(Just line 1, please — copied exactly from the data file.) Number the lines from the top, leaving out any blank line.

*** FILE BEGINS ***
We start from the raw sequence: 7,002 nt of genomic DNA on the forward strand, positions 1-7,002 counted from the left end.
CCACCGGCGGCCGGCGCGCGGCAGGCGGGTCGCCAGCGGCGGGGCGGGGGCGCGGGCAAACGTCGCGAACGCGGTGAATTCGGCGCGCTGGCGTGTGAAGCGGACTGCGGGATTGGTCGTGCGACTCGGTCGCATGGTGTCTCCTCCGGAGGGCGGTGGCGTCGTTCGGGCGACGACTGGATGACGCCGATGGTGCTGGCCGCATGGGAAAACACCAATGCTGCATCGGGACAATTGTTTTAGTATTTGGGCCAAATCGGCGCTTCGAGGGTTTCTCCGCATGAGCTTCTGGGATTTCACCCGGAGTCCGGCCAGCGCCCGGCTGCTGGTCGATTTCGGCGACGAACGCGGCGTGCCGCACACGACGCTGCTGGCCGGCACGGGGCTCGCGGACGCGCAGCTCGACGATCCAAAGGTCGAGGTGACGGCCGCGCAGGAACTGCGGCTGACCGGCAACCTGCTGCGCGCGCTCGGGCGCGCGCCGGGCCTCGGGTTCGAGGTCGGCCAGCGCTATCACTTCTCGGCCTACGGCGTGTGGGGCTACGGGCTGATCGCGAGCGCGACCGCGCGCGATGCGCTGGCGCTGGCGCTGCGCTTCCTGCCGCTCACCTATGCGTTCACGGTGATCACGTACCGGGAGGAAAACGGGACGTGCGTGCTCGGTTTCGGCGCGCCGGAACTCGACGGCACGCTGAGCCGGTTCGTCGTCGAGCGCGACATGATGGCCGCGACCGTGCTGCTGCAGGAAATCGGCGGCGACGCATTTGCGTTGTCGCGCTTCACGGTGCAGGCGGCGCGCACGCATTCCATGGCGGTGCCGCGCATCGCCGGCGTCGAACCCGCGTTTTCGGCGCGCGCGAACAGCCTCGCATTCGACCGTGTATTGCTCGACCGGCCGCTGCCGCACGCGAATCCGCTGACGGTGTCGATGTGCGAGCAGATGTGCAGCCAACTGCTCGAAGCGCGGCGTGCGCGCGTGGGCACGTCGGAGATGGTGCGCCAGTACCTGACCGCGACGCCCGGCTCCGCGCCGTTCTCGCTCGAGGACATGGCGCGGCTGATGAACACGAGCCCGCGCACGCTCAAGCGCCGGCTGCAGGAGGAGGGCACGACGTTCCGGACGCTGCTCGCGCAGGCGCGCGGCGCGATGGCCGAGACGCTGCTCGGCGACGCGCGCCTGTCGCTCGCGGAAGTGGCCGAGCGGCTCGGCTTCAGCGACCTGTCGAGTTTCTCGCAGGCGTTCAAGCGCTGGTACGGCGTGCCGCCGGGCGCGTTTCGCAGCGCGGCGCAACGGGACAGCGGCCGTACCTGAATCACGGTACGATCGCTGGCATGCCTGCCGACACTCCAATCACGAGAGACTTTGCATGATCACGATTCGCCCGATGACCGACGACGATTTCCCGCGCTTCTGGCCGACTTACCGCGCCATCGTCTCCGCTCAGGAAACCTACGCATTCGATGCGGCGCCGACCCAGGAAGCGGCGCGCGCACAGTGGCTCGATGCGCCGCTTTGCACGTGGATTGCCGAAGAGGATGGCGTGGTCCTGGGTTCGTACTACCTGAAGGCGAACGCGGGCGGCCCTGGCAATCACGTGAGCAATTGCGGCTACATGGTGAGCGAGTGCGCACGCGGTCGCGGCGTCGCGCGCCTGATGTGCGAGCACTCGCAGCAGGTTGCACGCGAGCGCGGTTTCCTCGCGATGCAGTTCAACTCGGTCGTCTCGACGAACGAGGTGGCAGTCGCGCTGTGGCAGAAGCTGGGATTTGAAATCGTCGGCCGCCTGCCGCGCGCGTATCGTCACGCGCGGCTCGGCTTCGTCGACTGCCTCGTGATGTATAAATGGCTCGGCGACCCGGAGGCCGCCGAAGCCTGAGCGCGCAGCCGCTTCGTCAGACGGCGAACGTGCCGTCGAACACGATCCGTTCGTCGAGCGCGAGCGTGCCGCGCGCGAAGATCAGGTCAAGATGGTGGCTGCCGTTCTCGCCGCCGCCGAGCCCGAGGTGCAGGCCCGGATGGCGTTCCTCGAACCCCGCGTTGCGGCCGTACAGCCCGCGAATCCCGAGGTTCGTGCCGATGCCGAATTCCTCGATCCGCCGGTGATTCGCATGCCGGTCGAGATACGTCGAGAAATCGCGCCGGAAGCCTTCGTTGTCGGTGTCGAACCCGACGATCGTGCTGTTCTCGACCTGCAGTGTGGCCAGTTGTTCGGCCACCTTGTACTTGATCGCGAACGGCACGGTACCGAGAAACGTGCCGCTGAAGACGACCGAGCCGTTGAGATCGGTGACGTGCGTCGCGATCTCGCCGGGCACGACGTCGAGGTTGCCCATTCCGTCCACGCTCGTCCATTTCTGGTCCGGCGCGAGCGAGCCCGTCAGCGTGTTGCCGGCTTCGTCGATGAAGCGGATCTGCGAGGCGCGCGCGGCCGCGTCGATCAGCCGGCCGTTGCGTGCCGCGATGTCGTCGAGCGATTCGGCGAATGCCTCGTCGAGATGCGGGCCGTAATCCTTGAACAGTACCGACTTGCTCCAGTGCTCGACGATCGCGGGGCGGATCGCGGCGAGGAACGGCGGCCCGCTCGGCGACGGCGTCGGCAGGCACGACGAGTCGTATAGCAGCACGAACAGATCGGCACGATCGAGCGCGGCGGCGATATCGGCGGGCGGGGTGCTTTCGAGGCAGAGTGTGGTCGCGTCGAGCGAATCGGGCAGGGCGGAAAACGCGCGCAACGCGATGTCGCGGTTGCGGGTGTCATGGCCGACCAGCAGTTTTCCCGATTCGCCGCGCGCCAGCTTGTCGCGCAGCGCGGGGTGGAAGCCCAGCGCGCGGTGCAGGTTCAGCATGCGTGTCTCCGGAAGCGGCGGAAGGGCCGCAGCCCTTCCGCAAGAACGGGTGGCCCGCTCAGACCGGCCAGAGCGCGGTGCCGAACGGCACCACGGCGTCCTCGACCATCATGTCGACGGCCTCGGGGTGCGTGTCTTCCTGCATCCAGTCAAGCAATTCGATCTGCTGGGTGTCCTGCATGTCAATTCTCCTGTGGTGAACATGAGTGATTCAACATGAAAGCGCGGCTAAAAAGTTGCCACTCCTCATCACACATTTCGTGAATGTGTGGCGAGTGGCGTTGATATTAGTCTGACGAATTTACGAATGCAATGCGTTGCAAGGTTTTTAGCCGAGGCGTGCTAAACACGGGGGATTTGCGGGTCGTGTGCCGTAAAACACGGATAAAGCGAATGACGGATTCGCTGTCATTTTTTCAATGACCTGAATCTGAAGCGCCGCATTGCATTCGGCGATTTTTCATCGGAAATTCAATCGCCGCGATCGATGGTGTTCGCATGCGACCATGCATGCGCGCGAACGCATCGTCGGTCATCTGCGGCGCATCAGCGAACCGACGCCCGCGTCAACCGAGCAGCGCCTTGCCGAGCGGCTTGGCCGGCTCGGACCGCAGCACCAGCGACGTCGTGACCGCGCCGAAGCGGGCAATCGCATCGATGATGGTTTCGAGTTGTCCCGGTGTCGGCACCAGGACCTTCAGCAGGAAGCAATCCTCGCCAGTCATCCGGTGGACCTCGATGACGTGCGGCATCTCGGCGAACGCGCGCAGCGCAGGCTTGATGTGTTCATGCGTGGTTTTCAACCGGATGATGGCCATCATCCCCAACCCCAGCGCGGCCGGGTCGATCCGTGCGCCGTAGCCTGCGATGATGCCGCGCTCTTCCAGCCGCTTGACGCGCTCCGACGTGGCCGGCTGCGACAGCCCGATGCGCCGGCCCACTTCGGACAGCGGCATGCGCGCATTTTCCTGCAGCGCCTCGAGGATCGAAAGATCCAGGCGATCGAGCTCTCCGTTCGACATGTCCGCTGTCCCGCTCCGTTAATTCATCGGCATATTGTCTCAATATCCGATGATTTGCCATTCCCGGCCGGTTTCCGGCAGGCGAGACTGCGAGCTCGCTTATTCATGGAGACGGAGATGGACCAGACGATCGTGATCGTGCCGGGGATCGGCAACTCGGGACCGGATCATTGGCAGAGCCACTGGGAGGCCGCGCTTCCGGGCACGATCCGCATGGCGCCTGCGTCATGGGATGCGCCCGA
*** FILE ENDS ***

We start from the raw sequence: 7,002 nt of genomic DNA on the forward strand, positions 1-7,002 counted from the left end.